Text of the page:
Understanding the Irrational Side of Decision-Making
Focus groups are a time honored method of gaining a deeper understanding of customer preferences and what drives buying decisions. One of the reasons that focus groups are a “time honored method” is that they work…to a point.
During a focus group, a good moderator prompts participants with a series of probing questions to gain an understanding of the customer’s perspective. In short, he/she asks rational questions to get rational responses. The problem is that the purchase decision process is not purely rational. It often includes a fair amount of irrational decisions. To tap into that “irrational” aspect, a moderator can add projective techniques into the focus group sessions. Projective techniques are designed to make it easier for respondents to tap into and articulate the more emotional aspects of their reasoning. Projective exercises can include:
Respondents are asked to cut words and images from magazines that capture what the brand/product/service means to them. They build a collage and the center of the collage represents the essence of the brand or product. They are asked to explain the significance of each word/image in the collage and it is the explanation that creates the insights.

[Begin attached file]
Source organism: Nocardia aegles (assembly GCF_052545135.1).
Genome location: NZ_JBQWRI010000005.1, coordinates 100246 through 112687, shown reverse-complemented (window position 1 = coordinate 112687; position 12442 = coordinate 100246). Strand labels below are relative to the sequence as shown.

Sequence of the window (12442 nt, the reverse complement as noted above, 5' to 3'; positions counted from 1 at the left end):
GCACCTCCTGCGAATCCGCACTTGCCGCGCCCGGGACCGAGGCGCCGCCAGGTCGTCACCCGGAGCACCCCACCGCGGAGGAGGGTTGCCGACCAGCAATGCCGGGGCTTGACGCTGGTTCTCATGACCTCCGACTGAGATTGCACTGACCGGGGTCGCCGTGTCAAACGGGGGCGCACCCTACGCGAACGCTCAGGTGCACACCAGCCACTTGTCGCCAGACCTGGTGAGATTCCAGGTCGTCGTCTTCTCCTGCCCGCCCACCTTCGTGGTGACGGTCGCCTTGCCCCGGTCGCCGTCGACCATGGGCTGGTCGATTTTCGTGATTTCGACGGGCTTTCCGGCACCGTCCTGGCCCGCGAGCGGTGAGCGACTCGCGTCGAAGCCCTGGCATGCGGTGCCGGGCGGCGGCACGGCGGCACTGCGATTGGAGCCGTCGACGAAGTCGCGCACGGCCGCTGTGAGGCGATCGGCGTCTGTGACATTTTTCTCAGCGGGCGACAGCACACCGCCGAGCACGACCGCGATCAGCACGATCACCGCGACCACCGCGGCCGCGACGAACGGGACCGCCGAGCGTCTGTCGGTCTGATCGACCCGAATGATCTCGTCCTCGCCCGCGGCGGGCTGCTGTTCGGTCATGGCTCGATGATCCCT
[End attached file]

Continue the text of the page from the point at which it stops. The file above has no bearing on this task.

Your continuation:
The group is divided into two – an imagined user group and non-user group. The user-group is charged with convincing the non-user group of the value of the brand/product/service. The language used to persuade can be very insightful.
Respondents are asked to think of the brand as a person with human characteristics. They are given a list of personality traits and asked to circle those that best describe their view of the brand.
These exercises allow focus group participants to tap into the emotional, “irrational” aspects of comparing and selecting products…providing a more complete picture of the customer’s purchase decision process.